|Fe Oxide-Cu-Au Deposits in Peru, an Integrated View|
Jorge Injoque Espinoza, Noranda Perú S.A.C.
Personal address: Casilla 12C Aptdo 149 Lima 12 Perú, email@example.com
in - Porter, T.M. (Ed), 2002 - Hydrothermal Iron Oxide Copper-Gold and Related Deposits: A Global Perspective, PGC Publishing, Adelaide, v. 2, pp 97-113.
Within Peru, Fe oxide-Cu-Au deposits are found mainly in the Western Andes range and on the coast, associated with the Jurassic-Cretaceous alkaline to calc-alkaline volcanism of the aborted ensialic Cañete-Huarmey Marginal Basin. They also exist in the calc-alkaline plutons of the Coastal Batholith and the Tholeiite Patap Super-unit, associated with continental margin processes. The exception is Cobriza (100 Mt @ 1.5% Cu, Fe oxide-Cu-Au type; Cu calcic distal skarn) existing in the eastern range associated with Permian Tardihercynian distensive tectonics and alkaline granites.
Marcona (apatite-magnetite type; Calovian-Oxfordian), an orebody of >1500 Mt with 60% Fe, and Raúl-Condestable (Fe oxide-Cu-Au type; Hauterivian-Barremian), with 50 Mt of 1.5% Cu, are Fe calcic skarns, characterised by a pattern of stratigraphic calc-silicate alteration, coinciding with a fissure intrusive-volcanic centre. This is the reason why they are classified as geothermal skarns. The Cañete Basin is characterised by the presence of ocoites , a thick crust, with 20-30°C/Km geothermal gradients, burial greenschist to zeolite facies metamorphism and a moderate intrusion of mantle into the crust. More to the North, extreme oceanic conditions resulted in VMS deposit formation. Marcona also has a direct relationship with the dextral NW Treinta Libras Fault, similar to the Atacama Fault in Chile.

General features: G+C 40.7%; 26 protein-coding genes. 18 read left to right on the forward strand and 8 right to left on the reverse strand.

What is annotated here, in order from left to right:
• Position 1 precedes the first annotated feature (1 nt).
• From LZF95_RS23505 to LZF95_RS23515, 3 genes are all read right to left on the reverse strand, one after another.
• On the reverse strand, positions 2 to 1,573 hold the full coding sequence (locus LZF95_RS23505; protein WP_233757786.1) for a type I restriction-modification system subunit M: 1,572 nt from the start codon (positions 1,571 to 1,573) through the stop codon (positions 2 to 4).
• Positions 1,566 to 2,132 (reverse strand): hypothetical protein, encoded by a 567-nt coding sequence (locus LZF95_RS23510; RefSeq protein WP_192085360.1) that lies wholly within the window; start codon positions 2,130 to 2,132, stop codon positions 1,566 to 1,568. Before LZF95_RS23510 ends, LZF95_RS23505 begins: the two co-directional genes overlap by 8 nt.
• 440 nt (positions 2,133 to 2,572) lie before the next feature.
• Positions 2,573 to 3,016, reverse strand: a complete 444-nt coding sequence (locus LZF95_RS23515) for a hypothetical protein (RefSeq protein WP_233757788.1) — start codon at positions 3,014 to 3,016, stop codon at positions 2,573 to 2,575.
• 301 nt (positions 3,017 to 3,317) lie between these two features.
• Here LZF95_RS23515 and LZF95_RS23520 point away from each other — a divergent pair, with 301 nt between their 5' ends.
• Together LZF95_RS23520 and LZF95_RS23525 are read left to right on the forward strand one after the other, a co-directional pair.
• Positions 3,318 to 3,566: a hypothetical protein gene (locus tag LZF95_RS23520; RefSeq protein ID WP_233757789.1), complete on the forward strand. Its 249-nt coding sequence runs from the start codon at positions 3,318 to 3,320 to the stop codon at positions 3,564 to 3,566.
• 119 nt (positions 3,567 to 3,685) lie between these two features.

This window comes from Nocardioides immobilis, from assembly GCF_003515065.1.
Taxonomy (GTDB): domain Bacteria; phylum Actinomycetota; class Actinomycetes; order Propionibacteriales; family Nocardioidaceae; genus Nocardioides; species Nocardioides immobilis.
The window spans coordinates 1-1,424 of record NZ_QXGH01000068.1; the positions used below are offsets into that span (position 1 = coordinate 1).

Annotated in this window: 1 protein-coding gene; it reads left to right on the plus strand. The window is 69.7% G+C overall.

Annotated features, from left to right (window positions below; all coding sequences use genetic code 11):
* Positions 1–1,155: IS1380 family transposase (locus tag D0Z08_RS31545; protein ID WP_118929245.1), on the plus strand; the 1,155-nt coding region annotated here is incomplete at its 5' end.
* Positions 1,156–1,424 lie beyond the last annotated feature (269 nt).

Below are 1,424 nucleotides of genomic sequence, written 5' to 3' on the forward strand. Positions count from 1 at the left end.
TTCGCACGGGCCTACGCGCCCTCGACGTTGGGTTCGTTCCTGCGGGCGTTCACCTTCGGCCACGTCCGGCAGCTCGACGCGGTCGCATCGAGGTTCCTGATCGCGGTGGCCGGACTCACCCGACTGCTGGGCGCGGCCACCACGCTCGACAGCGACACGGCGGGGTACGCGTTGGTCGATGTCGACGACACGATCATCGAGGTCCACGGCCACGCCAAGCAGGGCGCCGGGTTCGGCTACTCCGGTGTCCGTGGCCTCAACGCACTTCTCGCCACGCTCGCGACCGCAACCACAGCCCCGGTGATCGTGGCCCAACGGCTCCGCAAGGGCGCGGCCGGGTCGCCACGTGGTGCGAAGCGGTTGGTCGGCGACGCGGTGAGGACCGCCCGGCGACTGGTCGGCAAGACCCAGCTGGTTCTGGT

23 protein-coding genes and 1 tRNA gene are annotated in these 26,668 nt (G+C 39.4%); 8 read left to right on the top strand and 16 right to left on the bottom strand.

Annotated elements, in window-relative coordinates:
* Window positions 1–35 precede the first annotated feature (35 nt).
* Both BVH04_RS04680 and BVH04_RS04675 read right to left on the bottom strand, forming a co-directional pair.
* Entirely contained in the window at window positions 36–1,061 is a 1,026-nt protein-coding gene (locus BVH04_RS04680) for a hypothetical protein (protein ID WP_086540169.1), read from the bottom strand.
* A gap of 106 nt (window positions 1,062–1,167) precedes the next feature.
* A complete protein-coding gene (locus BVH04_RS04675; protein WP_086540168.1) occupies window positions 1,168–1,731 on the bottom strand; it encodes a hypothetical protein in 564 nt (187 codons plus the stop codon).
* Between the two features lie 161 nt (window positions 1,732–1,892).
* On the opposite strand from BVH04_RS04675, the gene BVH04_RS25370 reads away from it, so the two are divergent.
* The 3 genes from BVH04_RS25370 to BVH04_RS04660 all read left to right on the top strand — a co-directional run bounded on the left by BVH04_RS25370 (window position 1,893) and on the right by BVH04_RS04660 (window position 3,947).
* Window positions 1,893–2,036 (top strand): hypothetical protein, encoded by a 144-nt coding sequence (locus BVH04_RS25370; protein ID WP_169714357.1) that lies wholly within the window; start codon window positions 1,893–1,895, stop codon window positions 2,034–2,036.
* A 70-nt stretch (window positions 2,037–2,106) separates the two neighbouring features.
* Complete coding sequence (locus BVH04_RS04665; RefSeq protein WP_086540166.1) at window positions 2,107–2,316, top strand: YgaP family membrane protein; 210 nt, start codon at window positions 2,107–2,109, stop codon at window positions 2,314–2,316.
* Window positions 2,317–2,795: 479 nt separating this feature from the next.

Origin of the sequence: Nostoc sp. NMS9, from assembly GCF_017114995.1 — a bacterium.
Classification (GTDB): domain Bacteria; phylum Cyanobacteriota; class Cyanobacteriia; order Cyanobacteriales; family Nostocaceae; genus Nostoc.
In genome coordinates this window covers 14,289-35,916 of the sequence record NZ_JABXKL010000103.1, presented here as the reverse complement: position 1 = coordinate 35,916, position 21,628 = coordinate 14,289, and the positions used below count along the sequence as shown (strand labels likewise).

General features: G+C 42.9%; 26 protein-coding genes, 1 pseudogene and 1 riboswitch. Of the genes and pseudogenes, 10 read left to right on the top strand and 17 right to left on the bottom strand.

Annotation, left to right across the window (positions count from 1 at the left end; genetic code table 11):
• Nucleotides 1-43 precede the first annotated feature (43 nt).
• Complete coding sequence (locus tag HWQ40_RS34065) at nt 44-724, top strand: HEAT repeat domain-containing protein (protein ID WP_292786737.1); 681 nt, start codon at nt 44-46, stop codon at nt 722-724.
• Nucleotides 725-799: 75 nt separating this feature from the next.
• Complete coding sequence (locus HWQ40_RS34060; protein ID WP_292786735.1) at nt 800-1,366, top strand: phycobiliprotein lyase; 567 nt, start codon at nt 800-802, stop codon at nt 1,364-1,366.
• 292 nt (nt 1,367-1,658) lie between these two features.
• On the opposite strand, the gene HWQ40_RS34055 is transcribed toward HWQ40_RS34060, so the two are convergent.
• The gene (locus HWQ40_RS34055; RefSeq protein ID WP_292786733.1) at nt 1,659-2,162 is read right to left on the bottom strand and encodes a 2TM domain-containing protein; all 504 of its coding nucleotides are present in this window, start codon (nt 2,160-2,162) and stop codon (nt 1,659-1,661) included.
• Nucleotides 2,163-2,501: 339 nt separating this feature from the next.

Fe-Acarí and Yaurilla (Magnetite-apatite type) contain 40 Mt of 66% Fe, while Eliana, Monterrosas and Cata Cañete (Fe oxide-Cu-Au) amount to 2.5 Mt with 1.5-2.6% Cu. All these skarns are Fe calcic type and late-tectonic. The first examples are related to the Albian Patap Super-unit while the last is associated with the Late Cretaceous Cochahuasi Pluton. Finally, Cobrepampa is a Cu calcic skarn (Fe oxide-Cu-Au) of 5 Mt with 2-5% Cu, associated with the alkaline Linga Super-unit, and with local dextral faults. All these deposits are auto-reactional skarns.
The district wide alteration for most of these deposits comprises an outer zone of propylitisation with abundant albite, surrounding an internal halo of clinopyroxene, amphibole, Na-scapolite, epidote, chlorite and garnet. The exception is Cobrepampa where the alteration is K-feldspar with biotite, amphibole, garnet and tourmaline as the most important accessory minerals.
The mineralogy of these deposits is characterised by actinolite, chlorite, biotite, phlogopite, sericite, apatite, sphene and minor amounts of rutile, albite, tourmaline, K-feldspar, quartz and calcite. The dominant metallic minerals are magnetite, pyrite, chalcopyrite, and a variable contents of pyrrhotite, with less abundant bornite, chalcocite, covellite, ilmenite, molybdenite, galena and sphalerite. Cobriza however, has Ag and Bi by-products and outstanding contents of arsenopyrite that are very scarce in Andean deposits. Additionally, W and Sn appear in Cobrepampa and Cobriza, suggesting a relationship with felsic and alkaline magmas. In the coast, however, Au (native, electrum and solid solution), Ag (in galena), and traces of Co and Ni are frequent elements.
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This abstract was printed from the PGC Publishing website http://www.portergeo.com.au/publishing.